Microsoft CEO Satya Nadella says women don’t need to ask for a raise. They should just trust “the system.”
Speaking on October 9 at an event in Phoenix to celebrate women in computing, Nadella was asked: What advice do you have for women who feel uncomfortable asking for a raise?
His reply: “It’s not really about asking for the raise, but knowing and having faith that the system will actually give you the right raises as you go along.
“Because that’s good karma. It’ll come back because somebody’s going to know that’s the kind of person that I want to trust.”
This from a CEO at whose company women comprise only 29% of its more than 100,000 employees. And where its CEO has a net worth of $45 million.
If it’s true that corporations are people, then they are exceptionally greedy and selfish people.
A December, 2011 report by Public Campaign, highlighting corporate abuses of the tax laws, makes this all too clear.
Public Campaign is a national nonpartisan organization dedicated to reforming campaign finance laws and holding elected officials accountable.
Summarizing its conclusions, the report’s author writes:
“Amidst a growing federal deficit and widespread economic insecurity for most Americans, some of the largest corporations in the country have avoided paying their fair share in taxes while spending millions to lobby Congress and influence elections.”
Its key findings:
- The 30 big corporations analyzed in this report paid more to lobby Congress than they paid in federal income taxes between 2008 and 2010, despite being profitable.
- Despite making combined profits totaling $164 billion in that three-year period, the 30 companies combined received tax rebates totaling nearly $11 billion.
- Altogether, these companies spent nearly half a billion dollars ($476 million) over three years to lobby Congress. That’s about $400,000 each day, including weekends.
- In the three-year period beginning in 2009 through most of 2011, these large firms spent over $22 million altogether on federal campaigns.
- These corporations have also spent lavishly on compensatng their top executives ($706 million altogether in 2010).
Among those corporations whose tax-dodging and influence-buying were analyzed:
- General Electric
- Wells Fargo
- Duke Energy
- Consolidated Edison
- Honeywell International
- Tenet Healthcare
- Wisconsin Energy
The report bluntly cites the growing disparity between the relatively few rich and the vast majority of poor and middle-class citizens:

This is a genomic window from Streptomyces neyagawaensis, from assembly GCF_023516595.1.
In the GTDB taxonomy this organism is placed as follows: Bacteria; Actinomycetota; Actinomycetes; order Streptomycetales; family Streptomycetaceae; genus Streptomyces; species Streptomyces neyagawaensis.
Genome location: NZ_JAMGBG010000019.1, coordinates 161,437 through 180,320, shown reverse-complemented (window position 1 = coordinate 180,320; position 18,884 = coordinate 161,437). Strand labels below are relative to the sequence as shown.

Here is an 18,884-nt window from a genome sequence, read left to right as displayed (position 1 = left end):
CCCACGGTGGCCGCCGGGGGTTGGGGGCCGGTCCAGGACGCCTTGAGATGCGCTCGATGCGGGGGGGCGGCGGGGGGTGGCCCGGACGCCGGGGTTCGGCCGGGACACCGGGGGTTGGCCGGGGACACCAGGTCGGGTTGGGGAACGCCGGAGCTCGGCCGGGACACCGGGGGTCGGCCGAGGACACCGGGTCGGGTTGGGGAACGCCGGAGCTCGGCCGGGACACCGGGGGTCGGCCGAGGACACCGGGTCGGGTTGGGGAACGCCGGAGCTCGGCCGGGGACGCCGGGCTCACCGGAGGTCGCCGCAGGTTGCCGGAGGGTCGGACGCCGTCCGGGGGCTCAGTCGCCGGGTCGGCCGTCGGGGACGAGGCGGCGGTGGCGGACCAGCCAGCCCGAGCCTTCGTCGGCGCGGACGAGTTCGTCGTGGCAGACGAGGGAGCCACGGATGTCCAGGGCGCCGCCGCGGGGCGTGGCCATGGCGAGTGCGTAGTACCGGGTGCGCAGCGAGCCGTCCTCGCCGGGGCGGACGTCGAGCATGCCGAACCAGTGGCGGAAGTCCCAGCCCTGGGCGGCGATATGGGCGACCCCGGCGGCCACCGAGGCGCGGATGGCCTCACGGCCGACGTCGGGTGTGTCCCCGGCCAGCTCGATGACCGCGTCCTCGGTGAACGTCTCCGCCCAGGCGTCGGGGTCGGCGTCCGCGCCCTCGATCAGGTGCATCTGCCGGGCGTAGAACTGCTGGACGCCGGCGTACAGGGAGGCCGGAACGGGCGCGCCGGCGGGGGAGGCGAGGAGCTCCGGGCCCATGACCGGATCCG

“Over the past few months, a growing protest movement has shifted the debate about economic inequality in this country.
“The American people wonder why members of Congress suggest cuts to Medicare and Social Security but won’t require millionaires to pay their fair share in taxes.
“They want to know why they are struggling to find jobs and put food on the the table while the country’s largest corporations get tax breaks and sweetheart deals, then use that extra cash to pay bloated bonuses to CEOs or ship jobs overseas.
“….At a time when millions of Americans are still unemployed and millions more make tough choices to get by, these companies are enriching their top executives and spending millions of dollars on Washington lobbyists to stave off higher taxes or regulations.”
Assessing the results of corporate tax-dodging, the report states:
- Using various tax dodging techniques, including stashing profits in overseas tax havens and tax loopholes, 29 out of 30 companies featured in this study succeeded in paying no federal income taxes from 2008 through 2010.
- These 29 companies received tax rebates over those three years, ranging from $4 million for Corning to nearly $5 billion for General Electric and totally nearly $11 billion altogether.
- The only corporation that paid taxes in that three-year period, FedEx, paid a three-year tax rate of 1%, far less than the statutory rate of 35%.
The report bluntly notes the hypocrisy of corporate executives who call themselves “job creators” while enriching themselves by laying off thousands of employees:
“Another area where these corporations have decided to spend lavishly is compensation for their top executives ($706 million altogether in 2010).
“Executives doing particularly well work for General Electric ($76 million in total compensation in 2010), Honeywell International ($54 million), and Wells Fargo ($50 million).
“Executives who have seen the greatest increase work for DuPont (188% increase), Wells Fargo (180% increase) and Verizon (167% increase).
Despite being profitable, some of these corporations have actually laid off workers.
Since 2008, seven of the corporations have reported laying off American workers. The worst offenders–by 2011–are Verizon, which laid off at least 21,308 workers, and Boeing, which fired at least 14,862 employees.
Insisting that “corporations are people” wins applause from the wealthiest 1% and their Right-wing shills. But it does nothing to better the lives of the increasingly squeezed poor and middle-class.
If the nation is to avoid economic and moral bankruptcy, Americans must demand that powerful corporations be held accountable–and punished harshly when they behave irresponsibly.